Concerns have often been raised about the misuse of the act in criminal contempt cases, but the commission says there are enough safeguards built into the law.
New Delhi: The Law Commission has recommended that there is no need to amend India’s dreaded contempt of court law.
In a report to the government, the commission has said amending the act would “lessen the respect” for India’s judiciary.
“The law for contempt, with power of imposing punishment, ensures respect for the courts in the eyes of the public by guaranteeing sanction against conduct which might assail the honour of the courts. Indeed, the courts must be able to discharge their functions without fear or favour,” the report said.
Given the widespread use of the law, the commission is of the opinion that the crime of ‘scandalising the court’ should continue to exist in India, even though it acts as a chilling deterrent on criticising the courts.
Last month, the government had asked the commission to examine if the Contempt of Courts Act, 1971, can be amended so as to restrict it only to civil contempt, and not criminal contempt.
What triggered the rethink
According to the law, contempt in India is divided into civil and criminal contempt. While civil contempt is applicable when a person wilfully disobeys any order of a court, criminal contempt entails ‘interfering’ with the administration of justice – for instance, interrupting a court hearing by singing obnoxiously or ‘scandalising’ the court or ‘lowering its authority’.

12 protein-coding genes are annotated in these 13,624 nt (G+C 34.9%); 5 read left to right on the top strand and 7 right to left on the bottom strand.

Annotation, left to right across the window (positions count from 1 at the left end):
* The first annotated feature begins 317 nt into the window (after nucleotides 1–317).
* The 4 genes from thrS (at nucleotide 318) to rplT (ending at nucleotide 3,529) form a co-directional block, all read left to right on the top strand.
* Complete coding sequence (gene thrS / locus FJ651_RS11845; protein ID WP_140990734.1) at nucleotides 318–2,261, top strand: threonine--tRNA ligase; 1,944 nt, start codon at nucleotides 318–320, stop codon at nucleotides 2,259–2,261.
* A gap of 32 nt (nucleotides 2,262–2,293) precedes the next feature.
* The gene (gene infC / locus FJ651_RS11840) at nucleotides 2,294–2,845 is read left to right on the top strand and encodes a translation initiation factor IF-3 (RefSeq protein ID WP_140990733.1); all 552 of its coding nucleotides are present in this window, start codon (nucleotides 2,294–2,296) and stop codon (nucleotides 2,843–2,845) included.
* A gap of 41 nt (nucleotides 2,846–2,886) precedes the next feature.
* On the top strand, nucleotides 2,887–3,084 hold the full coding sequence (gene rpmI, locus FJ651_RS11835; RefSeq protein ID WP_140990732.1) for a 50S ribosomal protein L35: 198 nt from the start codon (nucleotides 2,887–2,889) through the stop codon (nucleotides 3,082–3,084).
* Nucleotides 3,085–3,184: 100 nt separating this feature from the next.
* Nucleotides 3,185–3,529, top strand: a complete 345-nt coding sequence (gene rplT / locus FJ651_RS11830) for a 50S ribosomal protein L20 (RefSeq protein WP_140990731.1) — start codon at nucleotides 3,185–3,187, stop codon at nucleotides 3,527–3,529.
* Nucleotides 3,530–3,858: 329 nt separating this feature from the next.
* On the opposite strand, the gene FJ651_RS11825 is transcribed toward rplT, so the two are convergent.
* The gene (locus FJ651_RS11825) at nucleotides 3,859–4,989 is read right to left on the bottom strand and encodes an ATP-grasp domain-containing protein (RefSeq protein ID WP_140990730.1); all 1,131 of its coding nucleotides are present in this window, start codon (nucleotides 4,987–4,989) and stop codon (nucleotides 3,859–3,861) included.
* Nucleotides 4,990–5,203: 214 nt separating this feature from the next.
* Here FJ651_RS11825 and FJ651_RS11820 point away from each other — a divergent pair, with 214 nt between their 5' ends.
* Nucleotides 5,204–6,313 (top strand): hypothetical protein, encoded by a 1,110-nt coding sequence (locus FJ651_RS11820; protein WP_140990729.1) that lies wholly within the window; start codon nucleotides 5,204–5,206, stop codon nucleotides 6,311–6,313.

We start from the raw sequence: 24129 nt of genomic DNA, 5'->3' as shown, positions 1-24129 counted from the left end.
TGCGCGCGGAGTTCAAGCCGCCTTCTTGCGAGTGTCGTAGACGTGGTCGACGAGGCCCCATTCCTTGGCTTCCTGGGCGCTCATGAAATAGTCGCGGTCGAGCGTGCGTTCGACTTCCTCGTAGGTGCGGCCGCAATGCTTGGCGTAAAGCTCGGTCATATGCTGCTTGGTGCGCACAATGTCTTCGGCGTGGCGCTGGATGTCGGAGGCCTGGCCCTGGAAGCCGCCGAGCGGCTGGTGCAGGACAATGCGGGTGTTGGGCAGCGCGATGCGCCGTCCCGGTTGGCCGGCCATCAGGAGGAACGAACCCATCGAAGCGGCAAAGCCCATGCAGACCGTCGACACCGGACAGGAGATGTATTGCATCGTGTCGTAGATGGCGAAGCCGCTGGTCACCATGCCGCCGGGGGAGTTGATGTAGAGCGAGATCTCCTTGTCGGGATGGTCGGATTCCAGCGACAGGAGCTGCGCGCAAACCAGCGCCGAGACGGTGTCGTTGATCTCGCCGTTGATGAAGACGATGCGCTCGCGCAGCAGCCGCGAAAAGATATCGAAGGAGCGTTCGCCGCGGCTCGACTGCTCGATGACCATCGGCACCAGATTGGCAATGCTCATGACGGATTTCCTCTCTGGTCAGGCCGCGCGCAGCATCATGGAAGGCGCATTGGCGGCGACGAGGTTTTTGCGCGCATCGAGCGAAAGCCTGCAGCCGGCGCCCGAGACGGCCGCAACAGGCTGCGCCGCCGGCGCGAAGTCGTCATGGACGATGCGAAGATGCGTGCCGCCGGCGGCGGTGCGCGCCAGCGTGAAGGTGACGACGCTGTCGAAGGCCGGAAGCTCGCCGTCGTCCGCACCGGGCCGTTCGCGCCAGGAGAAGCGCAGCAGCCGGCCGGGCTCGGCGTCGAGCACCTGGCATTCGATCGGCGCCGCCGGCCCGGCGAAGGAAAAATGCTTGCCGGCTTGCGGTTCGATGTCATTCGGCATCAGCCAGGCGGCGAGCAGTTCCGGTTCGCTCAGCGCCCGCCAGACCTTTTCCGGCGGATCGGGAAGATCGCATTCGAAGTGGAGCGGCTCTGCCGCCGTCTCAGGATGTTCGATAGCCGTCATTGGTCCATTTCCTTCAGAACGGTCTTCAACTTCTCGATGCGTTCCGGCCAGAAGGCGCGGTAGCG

It was the provision of ‘scandalising’ the court that was being examined by the commission in the report.
The issue was referred to the commission by the government in the light of Britain – from whom India inherited the law – recommending in 2012 “that scandalising the court should cease to exist as an offence or as a form of contempt”.
However, the Law Commission concluded that in Britain, the provision was not used after 1930, making the law redundant, the official said. In India, on the other hand, the number of pending criminal cases under the contempt of court act runs into thousands, with the Odisha High Court alone having as many as 104 criminal cases as on 30 June 2017.
Between 1 July 2016 and 30 June 2017, there were as many as 568 criminal contempt cases pending in high courts across the country.
There are enough safeguards
The widespread and often arbitrary use of contempt proceedings has been a major criticism of the act. Given that courts in India can simply respond to criticism with the threat of contempt proceedings is what is problematic, a senior advocate said.
“The judges basically have the right to make a criminal case against someone who just irritates them,” the advocate said.
However, the report says that there are adequate safeguards within the law to ensure it is not misused.